Experimental feature

Listen to this article

Experimental feature

Agilent, the testing and measurement business spun off from Hewlett-Packard in 1999, has more claim than most to be regarded as a pioneer of doing business in China.

As HP, the company started the first hi-tech joint-venture on the Chinese mainland in 1985, some eight years after David Packard first visited the country.

By 2004, China was Agilent’s second-largest market, after the US, and the operation is regularly placed in the top 10 joint-ventures in the country.

This, according to the president of Agilent’s electronic measurement group in Asia, Su Hai, bodes well for his parent company as well as for the Chinese marketplace.

“China today is the factory for the world,” he says. “But China is itself a very big market for all kinds of products. No one can neglect China.”

Nevertheless, making the most of the business opportunity means meeting the demands of domestic Chinese and export customers alike.

China is widely seen as a source of low-cost manufacturing, especially in industries such as textiles and consumer electronics. But that is only a partial truth.

“The business we are in is not heavily dependent on labour but on the intelligence of our people,” says Mr Su.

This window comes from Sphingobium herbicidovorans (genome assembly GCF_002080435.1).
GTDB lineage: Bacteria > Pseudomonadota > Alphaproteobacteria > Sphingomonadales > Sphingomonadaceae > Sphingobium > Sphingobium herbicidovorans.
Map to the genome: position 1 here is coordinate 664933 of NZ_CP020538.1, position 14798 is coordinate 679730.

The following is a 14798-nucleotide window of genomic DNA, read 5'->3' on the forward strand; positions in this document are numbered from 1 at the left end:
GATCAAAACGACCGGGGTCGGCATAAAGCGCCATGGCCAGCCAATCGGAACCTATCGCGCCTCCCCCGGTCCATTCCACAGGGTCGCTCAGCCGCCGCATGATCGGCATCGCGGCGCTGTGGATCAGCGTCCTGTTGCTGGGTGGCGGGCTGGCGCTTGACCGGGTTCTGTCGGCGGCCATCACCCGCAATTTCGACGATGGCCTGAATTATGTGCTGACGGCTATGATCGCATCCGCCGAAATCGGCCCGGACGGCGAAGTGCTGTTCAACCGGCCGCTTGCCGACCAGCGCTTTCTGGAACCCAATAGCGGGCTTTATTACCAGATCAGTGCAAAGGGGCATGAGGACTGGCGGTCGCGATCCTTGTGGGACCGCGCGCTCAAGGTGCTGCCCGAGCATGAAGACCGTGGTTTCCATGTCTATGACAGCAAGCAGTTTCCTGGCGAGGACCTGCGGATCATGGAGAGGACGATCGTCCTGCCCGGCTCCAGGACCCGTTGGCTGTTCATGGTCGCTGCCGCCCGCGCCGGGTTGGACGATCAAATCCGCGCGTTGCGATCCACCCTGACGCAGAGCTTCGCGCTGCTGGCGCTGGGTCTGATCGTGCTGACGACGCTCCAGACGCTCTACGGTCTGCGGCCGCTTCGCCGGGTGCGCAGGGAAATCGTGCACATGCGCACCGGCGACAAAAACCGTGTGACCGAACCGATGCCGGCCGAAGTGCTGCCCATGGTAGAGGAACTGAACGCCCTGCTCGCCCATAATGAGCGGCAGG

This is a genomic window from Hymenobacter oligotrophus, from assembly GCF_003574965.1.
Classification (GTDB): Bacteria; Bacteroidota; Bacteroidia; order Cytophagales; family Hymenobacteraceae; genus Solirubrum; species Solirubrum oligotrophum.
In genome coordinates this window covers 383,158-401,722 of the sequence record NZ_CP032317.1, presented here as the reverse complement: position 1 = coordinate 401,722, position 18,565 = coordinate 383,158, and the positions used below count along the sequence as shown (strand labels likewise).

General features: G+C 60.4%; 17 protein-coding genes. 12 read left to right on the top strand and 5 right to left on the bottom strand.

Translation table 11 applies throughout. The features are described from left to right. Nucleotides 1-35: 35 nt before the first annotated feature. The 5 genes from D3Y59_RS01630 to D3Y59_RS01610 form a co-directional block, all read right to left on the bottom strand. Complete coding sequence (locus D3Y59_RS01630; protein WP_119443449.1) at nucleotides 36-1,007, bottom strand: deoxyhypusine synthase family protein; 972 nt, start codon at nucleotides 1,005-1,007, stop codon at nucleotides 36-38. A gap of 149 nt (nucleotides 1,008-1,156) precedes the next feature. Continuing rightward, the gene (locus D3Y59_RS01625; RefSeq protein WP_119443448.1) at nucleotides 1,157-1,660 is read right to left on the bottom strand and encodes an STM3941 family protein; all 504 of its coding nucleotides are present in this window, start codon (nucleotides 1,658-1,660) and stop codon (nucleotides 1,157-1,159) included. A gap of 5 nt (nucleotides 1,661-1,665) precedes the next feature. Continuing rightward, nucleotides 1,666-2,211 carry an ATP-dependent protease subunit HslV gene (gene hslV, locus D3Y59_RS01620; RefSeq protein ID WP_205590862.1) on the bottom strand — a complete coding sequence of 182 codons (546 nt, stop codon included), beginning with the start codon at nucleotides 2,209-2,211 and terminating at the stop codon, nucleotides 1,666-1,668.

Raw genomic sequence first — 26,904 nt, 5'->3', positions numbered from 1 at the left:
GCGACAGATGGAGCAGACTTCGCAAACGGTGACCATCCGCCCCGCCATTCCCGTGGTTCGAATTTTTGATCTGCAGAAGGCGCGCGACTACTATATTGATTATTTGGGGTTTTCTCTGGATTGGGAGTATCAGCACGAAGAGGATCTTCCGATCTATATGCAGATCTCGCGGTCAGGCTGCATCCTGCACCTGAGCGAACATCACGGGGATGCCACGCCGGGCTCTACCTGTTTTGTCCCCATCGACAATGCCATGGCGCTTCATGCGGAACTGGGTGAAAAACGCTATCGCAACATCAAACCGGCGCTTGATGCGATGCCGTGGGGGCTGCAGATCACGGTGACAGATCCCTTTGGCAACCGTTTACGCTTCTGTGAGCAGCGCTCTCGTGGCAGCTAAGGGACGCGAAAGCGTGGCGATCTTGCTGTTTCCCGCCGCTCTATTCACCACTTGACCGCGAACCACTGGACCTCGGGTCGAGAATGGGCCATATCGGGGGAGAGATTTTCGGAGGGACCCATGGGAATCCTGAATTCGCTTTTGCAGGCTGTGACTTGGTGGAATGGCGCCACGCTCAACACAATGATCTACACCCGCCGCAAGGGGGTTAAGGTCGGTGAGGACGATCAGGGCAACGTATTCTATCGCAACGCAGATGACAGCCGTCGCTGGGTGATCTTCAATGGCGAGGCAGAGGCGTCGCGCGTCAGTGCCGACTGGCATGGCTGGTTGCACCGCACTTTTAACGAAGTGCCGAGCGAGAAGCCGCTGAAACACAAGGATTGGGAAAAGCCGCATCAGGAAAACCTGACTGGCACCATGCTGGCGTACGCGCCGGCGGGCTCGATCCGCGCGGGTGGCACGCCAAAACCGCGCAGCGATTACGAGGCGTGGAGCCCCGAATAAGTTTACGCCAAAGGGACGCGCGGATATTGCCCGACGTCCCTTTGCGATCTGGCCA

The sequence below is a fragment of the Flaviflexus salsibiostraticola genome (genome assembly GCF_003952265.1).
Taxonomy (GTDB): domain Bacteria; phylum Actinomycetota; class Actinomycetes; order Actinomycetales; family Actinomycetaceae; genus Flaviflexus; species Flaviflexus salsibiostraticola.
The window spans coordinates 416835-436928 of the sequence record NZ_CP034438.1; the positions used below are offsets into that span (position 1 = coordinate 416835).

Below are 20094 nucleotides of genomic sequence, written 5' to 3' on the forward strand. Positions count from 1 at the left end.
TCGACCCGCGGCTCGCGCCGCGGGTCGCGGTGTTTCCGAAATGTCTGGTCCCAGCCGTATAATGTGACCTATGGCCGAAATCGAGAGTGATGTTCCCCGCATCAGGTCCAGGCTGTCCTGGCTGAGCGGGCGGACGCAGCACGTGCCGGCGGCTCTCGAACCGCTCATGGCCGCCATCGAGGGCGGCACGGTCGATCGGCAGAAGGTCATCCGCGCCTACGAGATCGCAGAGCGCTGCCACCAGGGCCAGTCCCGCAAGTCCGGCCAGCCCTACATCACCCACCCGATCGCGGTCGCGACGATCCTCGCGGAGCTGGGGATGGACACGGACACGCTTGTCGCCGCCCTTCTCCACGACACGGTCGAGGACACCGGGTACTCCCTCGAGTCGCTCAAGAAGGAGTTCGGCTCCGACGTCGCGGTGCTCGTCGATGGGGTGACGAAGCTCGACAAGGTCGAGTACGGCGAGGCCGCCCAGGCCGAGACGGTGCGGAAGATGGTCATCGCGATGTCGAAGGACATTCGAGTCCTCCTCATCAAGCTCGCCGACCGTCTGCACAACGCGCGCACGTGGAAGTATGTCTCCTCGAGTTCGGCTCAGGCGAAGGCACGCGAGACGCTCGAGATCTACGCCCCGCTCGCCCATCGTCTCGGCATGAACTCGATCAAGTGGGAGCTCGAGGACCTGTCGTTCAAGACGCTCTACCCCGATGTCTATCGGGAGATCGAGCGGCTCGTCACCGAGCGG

“For ourselves, labour costs are not so much a reason to locate there. But if we are manufacturing in China, we are best placed to keep up with the pace of the Chinese market. We can produce the things that local customers need.”

Aligent’s business is helped by the fact that customers for its testing and measurement products are in some of China’s fastest-growing industries, including telecommunications, life sciences and semiconductors.

As a company selling almost entirely to other businesses, there are advantages to operating from a location close to both customers and to the supply chain.

Not only does Agilent manufacture in China, but its factories there are increasingly supplied by local partners.

Success in China also relies on finding the right joint venture partner from the outset.

Although it is now easier for foreign companies to invest in China than it was 20 years ago, a good local partner can still complement the skills of an incomer.

“When we started, HP provided the knowledge for the manufacturing operation and the business practices,” says Mr Su.

“The partner complemented that with local knowledge, including how to deal with the government and how to expand services and distribution.”

Agilent has continued to use joint-ventures to expand its reach, especially in the local Chinese market.

Most recently it established a joint-venture with Chengdu Qiafeng Electronics, specifically to develop and make test equipment for the Chinese market.

Mr Su maintains that far from being a market driven almost entirely by price, Agilent’s Chinese customers are becoming increasingly demanding as they, in turn, look to improve the quality and efficiency of their operations.

Get alerts on Chinese business & finance when a new story is published

Copyright The Financial Times Limited 2019. All rights reserved.

Comments have not been enabled for this article.

Follow the topics in this article